Living within one’s means
There has been much discussion on the Barbados Budget, such as the article by Ryan Straughn discussing what he would do if he was the Minister of Finance.
Thus, instead of discussing the Budget, I turn my attention to what the public could do after the Budget.
I have “enlisted” the help of an American magazine –– Black Enterprise –– by reproducing its Ten Wealth For Life Principles, which I will make reference to in future articles.
I believe that all Barbadians and Caribbean nationals could benefit from reviewing these principles:
1. I will live within my means.
2. I will maximize my income potential through education and training.
3. I will effectively manage my budget, credit, debt and tax obligations.
4. I will save at least ten per cent of my income.
5. I will use home ownership as a foundation for building wealth.
6. I will devise an investment plan for my retirement needs and children’s education.
7. I will ensure that my entire family adheres to sensible money management principles.
8. I will support the creation and growth of minority-owned businesses. (Note Black Enterprise is referring to African American businesses.)
9. I will guarantee my wealth is passed on to future generations through proper insurance and estate planning.
10. I will strengthen my community through philanthropy.
Today I will discuss the first life principle: I will live within my means.
If you are spending more than you earn, and going deeper and deeper into debt, you are not living within your means. Changing your relationship with your money will require planning and discipline.
The first step is to create a budget; add up your income and expenditures in order to determine exactly how much money you have coming in and where you’re spending that money.
Areas where you spend your money may include mortgage or rent, utilities, transportation, food, insurance, medical bills, repayment of debts, savings, clothing and entertainment.
Consider where you can spend less and earn more in order to live within your means.
Here are some steps you can take towards that end:
1. Question your needs and wants. What do you want? What do you really need? Do you want to attend that event or do you need to attend that event?
2. Set your priorities. How can you reduce these expenses? For example, if you have credit card debt, it may be better not to place money in a bank savings account that will give you a return of one per cent. It might be better to use that money to pay off your credit card debt where you are being charged 22 per cent interest (the interest rate charged varies from bank to bank).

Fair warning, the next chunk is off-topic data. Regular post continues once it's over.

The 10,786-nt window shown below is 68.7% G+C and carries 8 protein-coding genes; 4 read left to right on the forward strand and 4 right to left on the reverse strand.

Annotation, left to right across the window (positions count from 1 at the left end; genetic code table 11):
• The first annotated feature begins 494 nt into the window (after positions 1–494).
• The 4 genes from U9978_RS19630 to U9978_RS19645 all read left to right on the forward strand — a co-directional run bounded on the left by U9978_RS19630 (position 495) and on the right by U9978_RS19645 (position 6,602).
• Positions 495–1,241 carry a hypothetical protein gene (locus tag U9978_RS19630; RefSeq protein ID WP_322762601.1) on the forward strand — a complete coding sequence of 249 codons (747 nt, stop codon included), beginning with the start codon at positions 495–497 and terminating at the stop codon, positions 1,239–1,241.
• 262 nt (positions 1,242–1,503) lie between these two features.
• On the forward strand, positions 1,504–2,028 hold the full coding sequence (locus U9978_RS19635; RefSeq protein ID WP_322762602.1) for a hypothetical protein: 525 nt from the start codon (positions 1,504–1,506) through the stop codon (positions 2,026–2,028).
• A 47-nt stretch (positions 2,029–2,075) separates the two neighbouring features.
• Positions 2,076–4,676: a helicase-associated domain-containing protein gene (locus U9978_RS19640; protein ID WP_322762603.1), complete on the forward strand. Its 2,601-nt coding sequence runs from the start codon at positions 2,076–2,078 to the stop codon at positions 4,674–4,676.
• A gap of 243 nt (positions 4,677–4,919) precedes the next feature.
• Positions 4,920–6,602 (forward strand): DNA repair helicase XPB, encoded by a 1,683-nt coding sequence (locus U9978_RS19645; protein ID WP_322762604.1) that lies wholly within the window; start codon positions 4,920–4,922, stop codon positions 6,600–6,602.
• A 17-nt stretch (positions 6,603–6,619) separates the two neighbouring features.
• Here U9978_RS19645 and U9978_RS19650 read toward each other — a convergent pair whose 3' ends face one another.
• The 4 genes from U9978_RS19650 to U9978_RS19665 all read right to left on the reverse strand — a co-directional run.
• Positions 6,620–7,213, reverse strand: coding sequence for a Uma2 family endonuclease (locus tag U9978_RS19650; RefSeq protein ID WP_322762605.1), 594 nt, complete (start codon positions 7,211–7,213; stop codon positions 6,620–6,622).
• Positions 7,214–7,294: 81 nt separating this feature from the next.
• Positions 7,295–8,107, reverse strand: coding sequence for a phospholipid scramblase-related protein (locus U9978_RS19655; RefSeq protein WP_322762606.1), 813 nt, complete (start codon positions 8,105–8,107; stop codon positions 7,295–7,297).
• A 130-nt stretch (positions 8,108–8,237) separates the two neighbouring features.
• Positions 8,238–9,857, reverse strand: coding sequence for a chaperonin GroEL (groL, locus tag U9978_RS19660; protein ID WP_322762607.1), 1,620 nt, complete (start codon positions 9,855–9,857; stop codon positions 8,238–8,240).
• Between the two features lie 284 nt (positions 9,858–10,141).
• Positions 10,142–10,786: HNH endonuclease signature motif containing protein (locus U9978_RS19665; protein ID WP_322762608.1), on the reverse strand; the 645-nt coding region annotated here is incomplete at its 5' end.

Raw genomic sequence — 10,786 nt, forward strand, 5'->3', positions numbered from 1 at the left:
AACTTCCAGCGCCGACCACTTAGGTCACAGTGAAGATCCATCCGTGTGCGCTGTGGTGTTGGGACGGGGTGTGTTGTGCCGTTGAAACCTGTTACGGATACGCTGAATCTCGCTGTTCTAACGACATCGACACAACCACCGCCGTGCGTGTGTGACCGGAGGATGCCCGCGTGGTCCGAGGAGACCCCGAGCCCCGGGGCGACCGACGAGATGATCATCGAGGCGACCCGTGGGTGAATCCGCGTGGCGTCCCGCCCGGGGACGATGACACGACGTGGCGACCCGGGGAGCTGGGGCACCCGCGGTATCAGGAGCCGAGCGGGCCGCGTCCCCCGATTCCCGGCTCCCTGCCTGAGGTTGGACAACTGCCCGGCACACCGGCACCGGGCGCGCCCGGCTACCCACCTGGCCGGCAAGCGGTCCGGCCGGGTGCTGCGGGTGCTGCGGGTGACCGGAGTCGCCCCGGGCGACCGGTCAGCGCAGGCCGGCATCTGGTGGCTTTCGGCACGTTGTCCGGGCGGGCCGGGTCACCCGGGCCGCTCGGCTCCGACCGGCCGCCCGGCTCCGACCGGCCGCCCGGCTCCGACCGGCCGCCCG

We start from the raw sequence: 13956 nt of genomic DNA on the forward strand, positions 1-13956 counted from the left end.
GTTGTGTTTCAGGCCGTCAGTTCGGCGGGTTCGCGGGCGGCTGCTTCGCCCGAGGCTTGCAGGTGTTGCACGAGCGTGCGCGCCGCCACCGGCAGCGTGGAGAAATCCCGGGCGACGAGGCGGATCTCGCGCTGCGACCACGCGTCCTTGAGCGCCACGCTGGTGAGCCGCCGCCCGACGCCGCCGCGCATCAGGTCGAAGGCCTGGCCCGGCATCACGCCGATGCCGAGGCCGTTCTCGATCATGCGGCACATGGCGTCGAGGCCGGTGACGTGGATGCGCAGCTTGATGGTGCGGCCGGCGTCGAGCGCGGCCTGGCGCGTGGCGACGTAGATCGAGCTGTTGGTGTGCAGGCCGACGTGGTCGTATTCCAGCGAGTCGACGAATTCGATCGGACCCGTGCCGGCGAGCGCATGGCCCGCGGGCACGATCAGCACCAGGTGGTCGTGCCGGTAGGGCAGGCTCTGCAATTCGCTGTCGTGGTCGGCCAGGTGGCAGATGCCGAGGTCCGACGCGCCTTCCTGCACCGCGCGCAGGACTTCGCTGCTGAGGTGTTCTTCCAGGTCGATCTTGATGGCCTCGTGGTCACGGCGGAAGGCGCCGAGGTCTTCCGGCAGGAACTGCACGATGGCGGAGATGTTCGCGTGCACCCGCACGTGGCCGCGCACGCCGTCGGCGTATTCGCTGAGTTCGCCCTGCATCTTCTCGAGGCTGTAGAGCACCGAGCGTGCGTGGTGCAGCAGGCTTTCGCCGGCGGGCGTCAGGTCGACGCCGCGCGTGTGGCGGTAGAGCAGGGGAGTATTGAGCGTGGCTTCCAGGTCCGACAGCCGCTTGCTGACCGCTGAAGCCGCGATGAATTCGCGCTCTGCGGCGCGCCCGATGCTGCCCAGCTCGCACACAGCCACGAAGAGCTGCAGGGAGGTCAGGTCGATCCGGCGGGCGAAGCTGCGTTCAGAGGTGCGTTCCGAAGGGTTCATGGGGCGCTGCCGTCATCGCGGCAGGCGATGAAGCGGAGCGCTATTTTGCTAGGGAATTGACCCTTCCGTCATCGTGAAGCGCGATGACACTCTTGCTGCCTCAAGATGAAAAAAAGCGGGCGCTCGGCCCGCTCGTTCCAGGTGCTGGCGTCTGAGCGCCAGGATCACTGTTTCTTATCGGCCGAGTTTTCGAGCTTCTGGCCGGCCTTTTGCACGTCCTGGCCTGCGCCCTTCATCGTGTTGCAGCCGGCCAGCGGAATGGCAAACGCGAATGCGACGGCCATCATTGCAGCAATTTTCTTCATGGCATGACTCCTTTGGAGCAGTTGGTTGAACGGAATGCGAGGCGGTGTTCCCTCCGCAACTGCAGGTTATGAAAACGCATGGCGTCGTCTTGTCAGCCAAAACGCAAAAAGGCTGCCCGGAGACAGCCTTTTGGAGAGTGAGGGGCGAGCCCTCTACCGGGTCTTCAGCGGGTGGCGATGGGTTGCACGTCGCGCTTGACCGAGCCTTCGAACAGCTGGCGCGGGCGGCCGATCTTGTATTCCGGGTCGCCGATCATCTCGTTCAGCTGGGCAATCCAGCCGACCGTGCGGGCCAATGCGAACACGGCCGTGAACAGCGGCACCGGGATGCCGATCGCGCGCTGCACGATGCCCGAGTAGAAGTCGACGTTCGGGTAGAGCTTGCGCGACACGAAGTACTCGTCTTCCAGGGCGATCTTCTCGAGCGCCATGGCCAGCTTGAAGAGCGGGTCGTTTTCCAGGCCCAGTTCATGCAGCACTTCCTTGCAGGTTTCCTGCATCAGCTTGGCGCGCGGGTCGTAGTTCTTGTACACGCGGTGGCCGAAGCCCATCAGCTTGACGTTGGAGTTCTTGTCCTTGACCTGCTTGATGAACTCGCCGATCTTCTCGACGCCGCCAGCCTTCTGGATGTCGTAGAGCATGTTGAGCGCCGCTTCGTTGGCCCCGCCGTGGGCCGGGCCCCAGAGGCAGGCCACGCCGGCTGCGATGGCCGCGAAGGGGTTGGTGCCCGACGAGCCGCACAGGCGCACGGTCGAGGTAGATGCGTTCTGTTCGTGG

If you are making a cash withdrawal via credit card, the interest rate may be as high as 25.99 per cent (interest
rate charges vary from bank to bank). Think hard about what you do with your money.
3. Track your cash. You need to track where your money is going. Try writing down every cent, or rather every five cents, you spend to see where your money goes. Once you start tracking, you may be surprised to find you spend hundreds of dollars a month on eating out.
Can you cook more meals to save money, and pay off your debts sooner?
Be in control of your money. Don’t have creditors calling you to find out why you missed another payment! Strive
to live within your means.
Good debt versus bad debt. For some Barbadians their most valuable asset is their home, made possible through entering into a mortgage or some other type of loan debt to finance its purchase. Similarly, large purchases such as a vehicle and household furniture are often acquired through some form of credit or lending facility.
The use of debt can be a positive process when it is used to achieve goals, provided this debt is managed responsibly and loan repayments made as and when they fall due.
For this reason, a debt or loan should always be considered as part of a larger financial plan to ensure it is used to its greatest effect.
Debt can be viewed in two ways:
1. Debt undertaken to buy goods that depreciate in value, generate extra expenses and have no long-term financial benefit to the borrower. This type of debt needs to be kept under control and only entered into when absolutely necessary.
2. Capital expenditure: debt used to finance income producing assets that appreciate over time and can support wealth accumulation.
Debt requires careful management, both to keep costs under control and to avoid excessive risk. When managed carefully, it can become a potent force for anyone wanting to build wealth over the long term.
Which debt are you endorsing?
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